In Pictures: Windows 10, the wish list - 10 things users are still begging for

Tabbed Windows. A customizable login screen. Tens of thousands of votes have poured in for these features and more, but time's running out for these features to make it into Windows 10's launch version.

  • Windows 10 is nearly baked Although Microsoft won’t release the “final” version of Windows 10 for almost two months, we’re nearing the end. Microsoft has said it's moved most of its development to polishing Windows 10, squashing bugs and tweaking the way it looks and feels. Throughout the process, however, Microsoft has encouraged users and testers within its Insider program to solicit ideas and feedback on Windows 10. The Windows UserVoice forums are stuffed with hundreds of feature requests, some with tens of thousands of votes. Not all will make it to the RTM version of Windows 10 due July 29. But there’s still hope. Microsoft will continue the Insider program even after Windows 10 ships, and will continue to add updates and new features through Windows 10’s lifespan. Windows 10 looks very different than when it was first announced, and what users want has evolved, too. So what are the features users still yearn for most? We’ll show you. But boy, the first one looks doubtful.

  • Iranians want access to the Windows Store Right now, Microsoft has blocked Iran from accessing the Windows Store, due to a long-standing trade embargo against the country by the United States government. What Microsoft apparently hasn’t realized, however, is that the embargo was partially lifted in 2013. Iranian General License D allows some hardware, software and services to be sold to customers in Iran. Google led the way by opening its Google Play Store (but only free apps) to Iranian consumers that year. The top request by Windows 10 users, with over 55,000 votes, is for Microsoft to lift its own embargo and provide access to the Windows Store for Iranian customers. “Why are u so selfish, we have right like other people in the world, we do nothing wrong. We’re just trapped in a wrong place. Open the store please, we need to,” Souroush Askari wrote. It’s notable that Microsoft has already made concessions to Middle Eastern users. In October, the addition of a Persian-language calendar was one of the top feature requests for Windows 10. It has since been added.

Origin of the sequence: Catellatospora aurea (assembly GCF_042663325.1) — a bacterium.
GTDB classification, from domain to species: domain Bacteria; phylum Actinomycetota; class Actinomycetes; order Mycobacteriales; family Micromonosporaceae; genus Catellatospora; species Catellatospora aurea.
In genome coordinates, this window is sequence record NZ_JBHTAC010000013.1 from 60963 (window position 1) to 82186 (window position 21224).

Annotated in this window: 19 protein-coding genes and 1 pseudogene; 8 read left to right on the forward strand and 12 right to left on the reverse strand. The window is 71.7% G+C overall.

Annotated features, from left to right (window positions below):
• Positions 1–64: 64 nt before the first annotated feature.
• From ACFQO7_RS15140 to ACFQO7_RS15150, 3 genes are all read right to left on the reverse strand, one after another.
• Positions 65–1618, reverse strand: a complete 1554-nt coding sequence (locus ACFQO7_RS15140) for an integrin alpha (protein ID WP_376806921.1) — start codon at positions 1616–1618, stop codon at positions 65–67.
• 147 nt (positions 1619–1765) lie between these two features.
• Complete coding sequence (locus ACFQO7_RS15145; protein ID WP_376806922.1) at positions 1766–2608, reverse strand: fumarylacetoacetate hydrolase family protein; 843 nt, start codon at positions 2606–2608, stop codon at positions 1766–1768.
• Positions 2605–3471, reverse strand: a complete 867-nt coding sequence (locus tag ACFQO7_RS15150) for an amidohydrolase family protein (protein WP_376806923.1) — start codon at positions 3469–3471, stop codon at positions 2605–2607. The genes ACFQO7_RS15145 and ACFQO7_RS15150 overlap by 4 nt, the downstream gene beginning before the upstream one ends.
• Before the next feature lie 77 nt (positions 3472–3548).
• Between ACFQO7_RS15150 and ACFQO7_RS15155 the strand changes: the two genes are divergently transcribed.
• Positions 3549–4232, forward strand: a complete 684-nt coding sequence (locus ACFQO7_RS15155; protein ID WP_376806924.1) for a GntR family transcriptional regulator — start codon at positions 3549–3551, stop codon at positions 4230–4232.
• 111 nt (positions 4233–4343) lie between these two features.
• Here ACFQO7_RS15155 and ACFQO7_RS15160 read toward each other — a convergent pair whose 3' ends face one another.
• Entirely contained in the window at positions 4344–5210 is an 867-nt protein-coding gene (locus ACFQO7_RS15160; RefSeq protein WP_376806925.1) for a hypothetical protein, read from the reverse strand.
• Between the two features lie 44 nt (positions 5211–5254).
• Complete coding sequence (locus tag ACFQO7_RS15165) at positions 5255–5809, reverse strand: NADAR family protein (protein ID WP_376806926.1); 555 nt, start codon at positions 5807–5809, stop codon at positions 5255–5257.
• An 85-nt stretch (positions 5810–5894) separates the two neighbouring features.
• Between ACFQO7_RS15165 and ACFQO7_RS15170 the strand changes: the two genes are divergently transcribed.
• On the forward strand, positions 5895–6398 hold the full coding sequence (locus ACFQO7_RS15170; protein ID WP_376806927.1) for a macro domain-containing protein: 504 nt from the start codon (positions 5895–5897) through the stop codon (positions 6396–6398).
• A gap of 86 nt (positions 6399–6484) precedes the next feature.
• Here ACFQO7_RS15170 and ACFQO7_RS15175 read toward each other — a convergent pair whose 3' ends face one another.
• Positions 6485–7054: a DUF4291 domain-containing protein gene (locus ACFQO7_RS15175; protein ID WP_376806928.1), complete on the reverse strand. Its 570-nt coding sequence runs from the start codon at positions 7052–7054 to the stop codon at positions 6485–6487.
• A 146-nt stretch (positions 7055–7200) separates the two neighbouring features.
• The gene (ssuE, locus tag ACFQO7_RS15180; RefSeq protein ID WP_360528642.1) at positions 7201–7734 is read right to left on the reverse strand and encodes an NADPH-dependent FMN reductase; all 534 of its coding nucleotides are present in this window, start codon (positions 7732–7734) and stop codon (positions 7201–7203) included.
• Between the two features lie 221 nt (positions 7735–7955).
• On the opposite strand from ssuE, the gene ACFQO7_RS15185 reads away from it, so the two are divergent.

• Aero Glass forever! In October, fans of the Windows Vista “Aero Glass” scheme had managed to drum up only 1,800 votes or so. Today, the Aero Glass movement is marching boldly forward, 49,500 votes and counting at press time. “Microsoft is forgetting that over 250 million (75 million of them on Steam alone) are using Gaming PCs capable of driving more GPU and RAM hungry OS shells like Aero Glass,” the original submitter states. “Please allow us to have the choice to use the Aero Glass you so kindly provided in Windows 8 Developer preview and took from us in RTM.” Well, there are solutions. has released Aero Glass skins for most public builds of Windows 10. Microsoft hasn’t forgotten its very vocal Aero Glass fan base, either: Windows 10 Build 10074 adds the “frosted glass” look that Aero Glass uses in some of the builds.

  • Add Persian (Farsi) language support to Cortana One phrase would make over 37,500 commenters happy: “سلام, من هستم Cortana,” or “Hi, I’m Cortana” in Farsi. Like the thousands of users who pushed Microsoft to add support for Persian-language calendars, so have Microsoft’s users begged for Microsoft’s digital assistant to speak the language spoken by about 110 million people. While a Persian-language calendar might not be that difficult to implement, we’d have to imagine that inputting the proper phonemes into Cortana, training them, and then pushing them out to users would be a far greater challenge. It’s possible that Cortana might eventually speak Persian, but most likely well after the RTM release.